Last season was an adjustment for both players, alpha dogs who needed to learn how to play alongside one another and reach their potential.

This season, their scoring is way down. Smith finished 17th in the NLL with 32 goals. Evans was 28th with 28.

But they were first and third in assists, Smith with a career-high 70 and Evans with 66.

Five Bandits, meanwhile, scored at least 28 goals. And the team’s results speak for themselves.

“There was definitely a feeling-out process because they’re both guys who kind of want the ball in their stick,” Bandits co-head coach Rich Kilgour said. “They’re both really good one-on-one and they’re both really good passers. It was almost like they had to check a little bit of their game for the betterment of the team. And they both did that.”

Evans and Smith agreed Siuta’s counseling helped them mesh.

“When Shawn came in, it was kind of different for both of us,” Smith said. “We never really had guys in those situations. Usually, in the past, we each had the ball more times than not, and we had to kind of figure it out that we were better off together, that we needed to work together. And all those exercises and all those things (Siuta) told us about working together, it’s definitely better than working by yourself.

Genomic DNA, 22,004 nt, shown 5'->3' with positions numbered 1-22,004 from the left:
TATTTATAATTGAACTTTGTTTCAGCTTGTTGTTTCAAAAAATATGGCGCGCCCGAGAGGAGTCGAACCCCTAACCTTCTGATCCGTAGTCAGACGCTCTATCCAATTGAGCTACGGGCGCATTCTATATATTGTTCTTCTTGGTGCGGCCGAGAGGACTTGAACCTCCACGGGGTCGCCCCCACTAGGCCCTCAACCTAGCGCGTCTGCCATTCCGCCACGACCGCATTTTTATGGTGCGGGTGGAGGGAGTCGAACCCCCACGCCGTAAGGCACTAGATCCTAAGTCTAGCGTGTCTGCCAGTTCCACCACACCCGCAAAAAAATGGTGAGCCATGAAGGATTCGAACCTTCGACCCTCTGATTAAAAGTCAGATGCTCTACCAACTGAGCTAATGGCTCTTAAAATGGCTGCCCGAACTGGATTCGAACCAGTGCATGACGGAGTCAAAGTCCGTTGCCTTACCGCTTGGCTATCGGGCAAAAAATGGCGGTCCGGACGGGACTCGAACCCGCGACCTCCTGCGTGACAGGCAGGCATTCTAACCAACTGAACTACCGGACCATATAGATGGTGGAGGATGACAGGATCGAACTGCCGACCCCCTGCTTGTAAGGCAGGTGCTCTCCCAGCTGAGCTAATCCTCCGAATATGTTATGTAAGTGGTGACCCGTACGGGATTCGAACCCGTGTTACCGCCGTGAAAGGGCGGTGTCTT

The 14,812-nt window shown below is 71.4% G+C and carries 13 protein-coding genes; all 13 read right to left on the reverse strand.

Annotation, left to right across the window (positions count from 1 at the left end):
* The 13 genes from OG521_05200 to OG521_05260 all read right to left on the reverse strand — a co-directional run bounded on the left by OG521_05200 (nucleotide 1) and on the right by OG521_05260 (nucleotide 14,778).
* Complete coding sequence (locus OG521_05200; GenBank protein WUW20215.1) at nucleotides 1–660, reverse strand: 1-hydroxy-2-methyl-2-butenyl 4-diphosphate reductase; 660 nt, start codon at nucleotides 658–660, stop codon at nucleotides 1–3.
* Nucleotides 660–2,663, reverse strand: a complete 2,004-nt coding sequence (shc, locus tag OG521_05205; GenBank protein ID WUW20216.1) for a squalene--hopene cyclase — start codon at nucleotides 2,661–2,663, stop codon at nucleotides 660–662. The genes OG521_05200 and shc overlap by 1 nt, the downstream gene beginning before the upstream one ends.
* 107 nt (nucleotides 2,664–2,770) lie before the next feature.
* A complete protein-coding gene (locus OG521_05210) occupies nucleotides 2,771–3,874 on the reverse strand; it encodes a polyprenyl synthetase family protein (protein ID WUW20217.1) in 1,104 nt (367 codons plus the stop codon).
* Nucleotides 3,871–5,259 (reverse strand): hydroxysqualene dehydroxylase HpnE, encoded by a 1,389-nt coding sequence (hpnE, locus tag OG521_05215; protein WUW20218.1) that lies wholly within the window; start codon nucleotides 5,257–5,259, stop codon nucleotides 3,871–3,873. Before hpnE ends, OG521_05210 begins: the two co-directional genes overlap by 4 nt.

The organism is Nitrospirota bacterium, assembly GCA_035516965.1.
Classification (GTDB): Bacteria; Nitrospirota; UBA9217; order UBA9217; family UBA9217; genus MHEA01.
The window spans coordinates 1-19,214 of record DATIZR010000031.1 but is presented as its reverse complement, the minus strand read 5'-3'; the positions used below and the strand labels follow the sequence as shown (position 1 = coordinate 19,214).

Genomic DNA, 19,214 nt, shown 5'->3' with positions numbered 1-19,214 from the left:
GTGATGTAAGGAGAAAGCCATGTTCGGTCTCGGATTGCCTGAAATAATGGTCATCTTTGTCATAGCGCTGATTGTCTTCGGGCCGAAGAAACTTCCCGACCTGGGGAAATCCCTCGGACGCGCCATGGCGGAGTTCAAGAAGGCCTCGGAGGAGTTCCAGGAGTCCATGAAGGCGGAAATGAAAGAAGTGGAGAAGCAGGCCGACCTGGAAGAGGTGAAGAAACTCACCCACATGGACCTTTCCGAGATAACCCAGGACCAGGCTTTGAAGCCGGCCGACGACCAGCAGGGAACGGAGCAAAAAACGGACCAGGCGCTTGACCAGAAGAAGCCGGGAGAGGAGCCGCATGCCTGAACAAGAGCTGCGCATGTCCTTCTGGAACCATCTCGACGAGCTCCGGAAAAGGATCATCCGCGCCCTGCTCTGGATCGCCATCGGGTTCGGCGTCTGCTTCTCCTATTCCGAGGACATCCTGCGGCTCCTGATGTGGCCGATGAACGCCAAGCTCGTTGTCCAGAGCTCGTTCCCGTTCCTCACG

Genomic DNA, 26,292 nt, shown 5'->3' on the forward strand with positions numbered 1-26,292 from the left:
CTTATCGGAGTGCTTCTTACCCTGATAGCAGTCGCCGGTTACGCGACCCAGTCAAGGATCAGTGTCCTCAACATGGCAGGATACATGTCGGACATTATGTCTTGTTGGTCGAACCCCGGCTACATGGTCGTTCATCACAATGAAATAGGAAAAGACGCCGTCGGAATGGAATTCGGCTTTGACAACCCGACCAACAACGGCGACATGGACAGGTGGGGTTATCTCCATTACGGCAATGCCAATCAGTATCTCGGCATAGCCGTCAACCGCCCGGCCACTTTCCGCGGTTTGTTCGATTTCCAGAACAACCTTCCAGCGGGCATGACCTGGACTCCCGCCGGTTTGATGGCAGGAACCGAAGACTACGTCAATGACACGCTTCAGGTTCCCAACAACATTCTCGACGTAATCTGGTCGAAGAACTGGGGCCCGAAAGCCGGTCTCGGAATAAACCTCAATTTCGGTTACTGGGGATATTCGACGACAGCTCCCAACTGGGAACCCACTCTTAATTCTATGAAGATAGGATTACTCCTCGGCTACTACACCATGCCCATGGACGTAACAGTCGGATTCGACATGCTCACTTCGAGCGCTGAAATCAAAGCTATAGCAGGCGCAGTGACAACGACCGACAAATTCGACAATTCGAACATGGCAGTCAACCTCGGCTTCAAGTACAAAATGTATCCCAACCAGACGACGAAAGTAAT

“You see all the great teams, they’re made up of great players figuring out what their role is. And I feel like he’s done a great job of letting us know what we’re all great at, and that we’re better all together. That’s the main message.”

Siuta, who has worked individually with players from virtually every pro and Division I college team in Western New York, including the Bills and Sabres, started delivering that message before the start of the Bandits' season.

At the time, offseason upheaval wasn't limited to the roster. Former Bandits players and assistant coaches John Tavares and Kilgour were named co-head coaches in September, replacing Troy Cordingley, who was named assistant general manager and director of scouting.

“You had to get through the changes quickly with the coaching staff, and I’ve got to tell you, this team did,” Siuta said. “During training camp, it was very quick. And I think it’s all the different supports coming together, whether it’s medical, training, sports psychology, coming together to help these guys adjust and move on with the new regime.”